Disputes also arise between neighbours over smoke from chimneys or incinerators, burning off in backyards, hot air from air conditioner exhausts, smells caused by animals and birds, chemical smells from factories and so on. Again it is best to try to solve such a dispute in a friendly manner, but if this does not help, a complaint can be made to the Environment Protection Authority, see Pollution and Waste.
The Environment Protection (Air Quality) Policy 2016 prohibits:
- the burning of prohibited substances (for example, timber preservation chemicals, plastics and tyre waste)
- the burning of matter in the open on any land within a council area (other than, in metropolitan council areas, charcoal, dry wood or plant material for preparing food and beverages or charcoal for domestic heating)
The burning of matter in a domestic incinerator is considered to be "in the open" under the policy.
Burning off to reduce bush fire hazards is permitted in metropolitan council areas so long as the Fire and Emergency Services Act 2005 (SA) allows it and it is carried out in accordance with a burning permit issued under the policy.
Different rules apply in non-metropolitan council areas (other than townships).
The owner or occupier or premises at which a solid fuel heater (slow combustion heater) is used must ensure that the smoke emitted is not excessive. Smoke emission may be considered excessive if a visible plume of smoke extends into the air from the flue or chimney of the heater for a continuous period of10 minutes, including a period of 30 seconds when it extends 10 metres above the flue or chimney. If the smoke creates a risk of harm to public health, a council officer can issue a notice prohibiting the use of the heater or allowing its use under certain conditions [see South Australian Public Health Act 2011 (SA) ss 56 and 92].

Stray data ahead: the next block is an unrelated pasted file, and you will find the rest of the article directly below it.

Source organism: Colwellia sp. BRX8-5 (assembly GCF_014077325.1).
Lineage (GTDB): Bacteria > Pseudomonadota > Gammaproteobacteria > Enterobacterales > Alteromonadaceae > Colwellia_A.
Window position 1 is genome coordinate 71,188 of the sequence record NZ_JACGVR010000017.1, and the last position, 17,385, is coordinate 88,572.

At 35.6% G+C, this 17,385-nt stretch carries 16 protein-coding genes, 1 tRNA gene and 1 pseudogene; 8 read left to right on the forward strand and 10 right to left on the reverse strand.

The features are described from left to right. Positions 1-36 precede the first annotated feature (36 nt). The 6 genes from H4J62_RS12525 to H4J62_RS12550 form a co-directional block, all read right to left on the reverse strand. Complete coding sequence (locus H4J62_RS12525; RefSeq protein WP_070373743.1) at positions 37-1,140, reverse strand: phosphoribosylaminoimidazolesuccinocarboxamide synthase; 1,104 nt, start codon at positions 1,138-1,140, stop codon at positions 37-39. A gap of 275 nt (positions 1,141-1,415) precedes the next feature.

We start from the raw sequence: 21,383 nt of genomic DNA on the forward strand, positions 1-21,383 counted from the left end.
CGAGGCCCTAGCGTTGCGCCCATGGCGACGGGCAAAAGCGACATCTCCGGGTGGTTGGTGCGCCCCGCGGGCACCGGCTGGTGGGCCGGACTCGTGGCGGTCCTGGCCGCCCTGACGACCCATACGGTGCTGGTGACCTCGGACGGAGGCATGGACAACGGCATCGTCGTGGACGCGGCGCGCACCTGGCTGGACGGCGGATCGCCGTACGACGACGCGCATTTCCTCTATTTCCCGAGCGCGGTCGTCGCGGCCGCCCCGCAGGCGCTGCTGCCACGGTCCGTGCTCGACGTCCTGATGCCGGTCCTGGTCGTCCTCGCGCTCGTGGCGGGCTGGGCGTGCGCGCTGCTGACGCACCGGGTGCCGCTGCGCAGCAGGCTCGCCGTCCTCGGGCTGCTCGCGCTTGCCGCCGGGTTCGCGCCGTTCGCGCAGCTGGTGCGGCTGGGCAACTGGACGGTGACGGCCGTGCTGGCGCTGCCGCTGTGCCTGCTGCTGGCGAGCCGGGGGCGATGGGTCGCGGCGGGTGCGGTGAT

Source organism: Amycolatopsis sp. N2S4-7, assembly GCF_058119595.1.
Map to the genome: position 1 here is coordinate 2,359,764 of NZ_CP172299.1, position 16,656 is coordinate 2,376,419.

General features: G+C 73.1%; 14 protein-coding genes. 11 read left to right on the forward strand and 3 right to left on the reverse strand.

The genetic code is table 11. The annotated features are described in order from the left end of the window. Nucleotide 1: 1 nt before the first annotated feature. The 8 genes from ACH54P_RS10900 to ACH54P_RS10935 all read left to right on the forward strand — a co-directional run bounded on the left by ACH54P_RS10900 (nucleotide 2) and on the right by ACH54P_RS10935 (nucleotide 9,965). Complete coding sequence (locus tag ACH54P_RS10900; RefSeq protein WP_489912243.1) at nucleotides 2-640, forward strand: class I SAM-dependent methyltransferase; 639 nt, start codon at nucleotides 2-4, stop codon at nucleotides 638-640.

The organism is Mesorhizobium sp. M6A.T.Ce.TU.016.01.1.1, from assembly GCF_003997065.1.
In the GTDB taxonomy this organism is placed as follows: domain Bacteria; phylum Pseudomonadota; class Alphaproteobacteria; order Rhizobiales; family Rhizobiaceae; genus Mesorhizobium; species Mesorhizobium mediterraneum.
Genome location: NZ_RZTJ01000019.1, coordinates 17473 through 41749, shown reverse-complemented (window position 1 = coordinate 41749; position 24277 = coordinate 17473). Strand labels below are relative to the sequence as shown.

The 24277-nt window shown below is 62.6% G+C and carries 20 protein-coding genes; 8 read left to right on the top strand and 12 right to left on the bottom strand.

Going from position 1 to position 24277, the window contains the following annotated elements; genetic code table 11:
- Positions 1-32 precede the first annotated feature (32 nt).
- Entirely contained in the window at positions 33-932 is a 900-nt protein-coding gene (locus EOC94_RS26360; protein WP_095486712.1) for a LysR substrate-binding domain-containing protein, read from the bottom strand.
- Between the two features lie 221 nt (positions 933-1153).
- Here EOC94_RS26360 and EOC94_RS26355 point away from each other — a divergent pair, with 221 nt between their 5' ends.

Offensive smoke, smells or polluted air may constitute a nuisance and the neighbour can be sued. Even where it is not legally a nuisance, if it occurs as a result of a breach of the Act, or a breach of some condition under which planning approval has been given, it might still be possible to take legal action.
Some air pollution may be caused in a manner that is provocative and could give rise to an Intervention Order [Intervention Orders (Prevention of Abuse) Act 2009 (SA) ss 6, 8].
The content of the Law Handbook is made available as a public service for information purposes only and should not be relied upon as a substitute for legal advice. See Disclaimer for details. For free and confidential legal advice in South Australia call 1300 366 424.